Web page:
The linux software raid is the way to go.
Saying that, your data is not lost, it just will take many many hours to recover. Especially if there are multiple TB of data.
The mdadm tools are there to recover the data, I have to do this for clients once in a while, thank goodness this is not a common problem.
There are many many forums on the interwebs to help recover this data, it is just that they are very cryptic.
I’m sorry that I’m a little far from Chico, or I’d be over there right away.
The most important thing to do is get a brand new Hitachi or WD HDD and dd your best drive to it, that way you are not making unrecoverable mistakes.
For a storage server use software raid 1 with raid certified drives ( not all drives are friendly for raid ).
The best server environment I have used is the Koozali SME server found at
For just data storage use a ultra low wattage system and a name brand power supply.
I use a ZOTAC H87-ITX board with the lowest wattage laptop processor available and an Antec power supply.
Anything I can do from here in BC I will.

If it’s a mirror raid then there should be two identical copies of the data.
I have run many varieties of raid configurations… and lost a lot of data, but never with mirroring.
My worst data loss was with a 3 drive configuration that should have been able to rebuild except I did it with a virtual machine with soft raid and somehow lost 2 drives in quick succession.
I spanned 2 drives once, and lost 500GB of tv shows I recorded. I have yet to find out how Battle Star Gallactica turned out (not the original series but the remake).

Timo (not that one)

Don’t know anything about RAID drives or Linux, but I think you should feel happy you never saw how they ended Battlestar Galactica. Just keep your imagination about how they might have ended it.


Agree w/Timo — an awful/confusing ending to Battlestar second edition.


Don’t know if this helps but I saw this on line:

>This happens when you are using the serial console. To get rid of those
>messages, comment out all lines under “# TERMINALS” in /etc/inittab and
>execute “telinit q”. There should be six lines from c1 to c6.
This is partially right. Here are a few sequential lines on the

c0:12345:respawn:/sbin/agetty 9600 ttyS0 vt100

c1:12345:respawn:/sbin/agetty 38400 tty1 linux
c2:12345:respawn:/sbin/agetty 38400 tty2 linux
c3:12345:respawn:/sbin/agetty 38400 tty3 linux
c4:12345:respawn:/sbin/agetty 38400 tty4 linux
c5:12345:respawn:/sbin/agetty 38400 tty5 linux
c6:12345:respawn:/sbin/agetty 38400 tty6 linux

So, if I change the above to this,

#c0:12345:respawn:/sbin/agetty 9600 ttyS0 vt100

c1:12345:respawn:/sbin/agetty 38400 tty1 linux
c2:12345:respawn:/sbin/agetty 38400 tty2 linux
c3:12345:respawn:/sbin/agetty 38400 tty3 linux
c4:12345:respawn:/sbin/agetty 38400 tty4 linux
c5:12345:respawn:/sbin/agetty 38400 tty5 linux
c6:12345:respawn:/sbin/agetty 38400 tty6 linux

it works. But if I change it to this,

c0:12345:respawn:/sbin/agetty 9600 ttyS0 vt100

#c1:12345:respawn:/sbin/agetty 38400 tty1 linux
#c2:12345:respawn:/sbin/agetty 38400 tty2 linux
#c3:12345:respawn:/sbin/agetty 38400 tty3 linux
#c4:12345:respawn:/sbin/agetty 38400 tty4 linux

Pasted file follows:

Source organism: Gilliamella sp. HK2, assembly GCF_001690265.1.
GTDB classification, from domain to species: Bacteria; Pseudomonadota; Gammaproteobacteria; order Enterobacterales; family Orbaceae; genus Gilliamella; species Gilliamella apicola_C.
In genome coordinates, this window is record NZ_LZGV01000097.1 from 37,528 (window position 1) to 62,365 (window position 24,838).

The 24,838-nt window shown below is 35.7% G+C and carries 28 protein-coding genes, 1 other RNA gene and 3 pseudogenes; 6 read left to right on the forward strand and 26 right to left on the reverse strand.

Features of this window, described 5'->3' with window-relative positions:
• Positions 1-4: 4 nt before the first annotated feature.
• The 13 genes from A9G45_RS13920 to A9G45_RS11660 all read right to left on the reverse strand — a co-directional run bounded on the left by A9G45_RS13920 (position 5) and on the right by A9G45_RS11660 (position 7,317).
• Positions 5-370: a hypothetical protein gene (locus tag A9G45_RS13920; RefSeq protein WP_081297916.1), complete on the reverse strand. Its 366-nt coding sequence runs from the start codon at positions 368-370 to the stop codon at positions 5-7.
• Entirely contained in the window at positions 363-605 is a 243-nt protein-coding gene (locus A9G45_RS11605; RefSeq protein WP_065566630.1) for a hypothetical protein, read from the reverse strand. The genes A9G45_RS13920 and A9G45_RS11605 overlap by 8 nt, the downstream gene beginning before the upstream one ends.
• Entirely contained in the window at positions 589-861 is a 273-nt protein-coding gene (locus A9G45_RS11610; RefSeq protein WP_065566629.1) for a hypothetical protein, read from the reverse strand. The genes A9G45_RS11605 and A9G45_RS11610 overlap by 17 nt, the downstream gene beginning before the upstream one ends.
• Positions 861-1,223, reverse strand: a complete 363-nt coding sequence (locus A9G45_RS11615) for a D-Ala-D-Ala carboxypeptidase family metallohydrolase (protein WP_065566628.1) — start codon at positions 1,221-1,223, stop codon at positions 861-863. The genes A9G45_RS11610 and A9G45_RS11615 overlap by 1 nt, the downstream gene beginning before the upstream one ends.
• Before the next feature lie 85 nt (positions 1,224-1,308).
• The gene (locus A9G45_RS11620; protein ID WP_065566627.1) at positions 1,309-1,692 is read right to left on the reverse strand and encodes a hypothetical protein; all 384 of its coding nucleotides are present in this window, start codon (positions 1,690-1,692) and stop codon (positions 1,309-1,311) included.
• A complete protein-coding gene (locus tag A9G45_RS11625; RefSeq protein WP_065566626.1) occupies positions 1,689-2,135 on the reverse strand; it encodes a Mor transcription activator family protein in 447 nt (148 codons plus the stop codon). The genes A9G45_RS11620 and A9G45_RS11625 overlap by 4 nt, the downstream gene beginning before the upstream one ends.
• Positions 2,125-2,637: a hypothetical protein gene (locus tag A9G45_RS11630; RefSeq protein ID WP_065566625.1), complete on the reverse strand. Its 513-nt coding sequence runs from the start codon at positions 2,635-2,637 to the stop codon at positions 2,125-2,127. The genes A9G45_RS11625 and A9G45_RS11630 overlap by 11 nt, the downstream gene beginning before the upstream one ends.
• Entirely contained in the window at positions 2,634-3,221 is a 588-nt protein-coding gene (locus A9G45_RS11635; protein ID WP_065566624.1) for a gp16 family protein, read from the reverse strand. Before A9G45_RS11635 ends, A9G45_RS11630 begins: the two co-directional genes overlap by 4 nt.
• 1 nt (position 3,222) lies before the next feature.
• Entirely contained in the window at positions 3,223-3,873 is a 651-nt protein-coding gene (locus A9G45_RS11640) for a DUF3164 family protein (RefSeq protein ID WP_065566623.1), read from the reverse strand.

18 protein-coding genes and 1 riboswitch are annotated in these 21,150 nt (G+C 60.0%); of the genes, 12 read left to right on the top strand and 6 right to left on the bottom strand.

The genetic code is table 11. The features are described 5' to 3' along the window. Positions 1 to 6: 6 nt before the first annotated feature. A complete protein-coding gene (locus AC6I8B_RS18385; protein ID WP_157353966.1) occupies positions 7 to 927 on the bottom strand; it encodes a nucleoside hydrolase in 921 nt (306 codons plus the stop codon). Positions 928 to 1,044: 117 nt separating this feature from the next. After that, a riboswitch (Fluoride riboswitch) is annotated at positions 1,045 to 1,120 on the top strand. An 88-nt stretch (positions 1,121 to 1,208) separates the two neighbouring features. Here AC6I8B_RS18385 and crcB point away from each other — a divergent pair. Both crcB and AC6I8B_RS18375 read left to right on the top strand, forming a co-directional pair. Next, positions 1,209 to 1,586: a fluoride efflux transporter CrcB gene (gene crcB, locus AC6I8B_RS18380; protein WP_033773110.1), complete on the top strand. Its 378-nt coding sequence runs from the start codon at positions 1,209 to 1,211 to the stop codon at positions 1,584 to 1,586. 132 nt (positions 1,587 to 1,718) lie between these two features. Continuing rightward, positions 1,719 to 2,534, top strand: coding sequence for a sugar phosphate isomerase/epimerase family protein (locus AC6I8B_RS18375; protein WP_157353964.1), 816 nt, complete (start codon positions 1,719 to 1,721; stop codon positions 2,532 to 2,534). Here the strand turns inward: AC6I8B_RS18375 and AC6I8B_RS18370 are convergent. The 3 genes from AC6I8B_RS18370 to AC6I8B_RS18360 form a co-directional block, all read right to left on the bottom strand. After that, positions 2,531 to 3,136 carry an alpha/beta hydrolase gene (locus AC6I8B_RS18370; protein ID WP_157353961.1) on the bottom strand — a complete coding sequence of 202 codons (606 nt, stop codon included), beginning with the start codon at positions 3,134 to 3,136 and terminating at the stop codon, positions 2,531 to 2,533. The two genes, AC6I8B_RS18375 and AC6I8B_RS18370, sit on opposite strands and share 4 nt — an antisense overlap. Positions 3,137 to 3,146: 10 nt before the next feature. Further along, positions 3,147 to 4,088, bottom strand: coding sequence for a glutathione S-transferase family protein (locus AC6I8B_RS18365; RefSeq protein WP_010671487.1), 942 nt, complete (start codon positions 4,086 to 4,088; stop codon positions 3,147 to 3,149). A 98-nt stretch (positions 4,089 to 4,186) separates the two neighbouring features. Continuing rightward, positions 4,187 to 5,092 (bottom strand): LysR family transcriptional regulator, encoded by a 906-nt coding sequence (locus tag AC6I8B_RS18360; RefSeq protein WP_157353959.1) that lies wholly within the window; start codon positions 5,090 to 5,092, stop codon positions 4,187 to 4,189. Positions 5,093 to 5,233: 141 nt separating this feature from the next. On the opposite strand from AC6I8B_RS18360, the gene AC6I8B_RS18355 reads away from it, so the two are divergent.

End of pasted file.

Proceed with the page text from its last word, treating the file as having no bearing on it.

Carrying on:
#c5:12345:respawn:/sbin/agetty 38400 tty5 linux
#c6:12345:respawn:/sbin/agetty 38400 tty6 linux

as you suggested, it does not work. I still get the same message and I get
more error messages. So, the answer, at least in my sparc64, is to comment
the serial console that is giving you problems. Ie.

#c0:12345:respawn:/sbin/agetty 9600 ttyS0 vt100

At the end of the day get Centos installed, it’s a production grade OS that while behind the curve of the latest releases it is bullet proof for production and they do timely security updates.
FYI: I had a mirrored RAID setup on a production server once(Novell), when the controller got flaky both drives were hosed. After spending three days rebuilding I discovered the issue and had to restore for the day before backup, lost 8 hours of 26 editors work. Moved to RAID 5 with 6 hot-plug and play drives in external box.
Now I use USB Thumb drives for backup and long term storage, all my tape units and DVD optical crap is history. Hint: Tape backup is just that, don’t try to restore it two years down the road! DVD’s are close behind due to mechanical and media issues.

Do not use thumb drives for backup or archiving. Or SSDs for that matter. Best for low end are hard disks, refreshed every 2 years and replaced after 10.

Why not? 7 years ago I would agree with you but the latest USB 3.x drives are bulletproof. By running read/write diagnostics for a few hours to test the new drives before using them for long term archival storage. The MTF for mechanical drives is several times lower than NAND drives.

The electric charge on SSD, SD cards and Thumb Drives very slowly leaks away. You don’t notice in normal use since simply plugging them in refreshes the charge. BUT, put one in a safe deposit box for a few years and you can come back to find the data simply leaked away, or that in the early stages some bits have changed from 1 to 0.

IFF using those NAND storage systems (or similar) for backups, plug them in to a live system once a year to refresh the charge.

Oracle also gives their RedHat variant away, along with their VM server. All commercial grade. You just have to pay for support if you need it. But the software is all free.

Like others have said, use a live CD to boot and then copy the data to a different device. After that, why not just reinstall a modern Linux version (or other OS) from scratch – you don’t want to tell the world that you are running an ancient Linux version that likely doesn’t get any security fixes any more.

Alan Robertson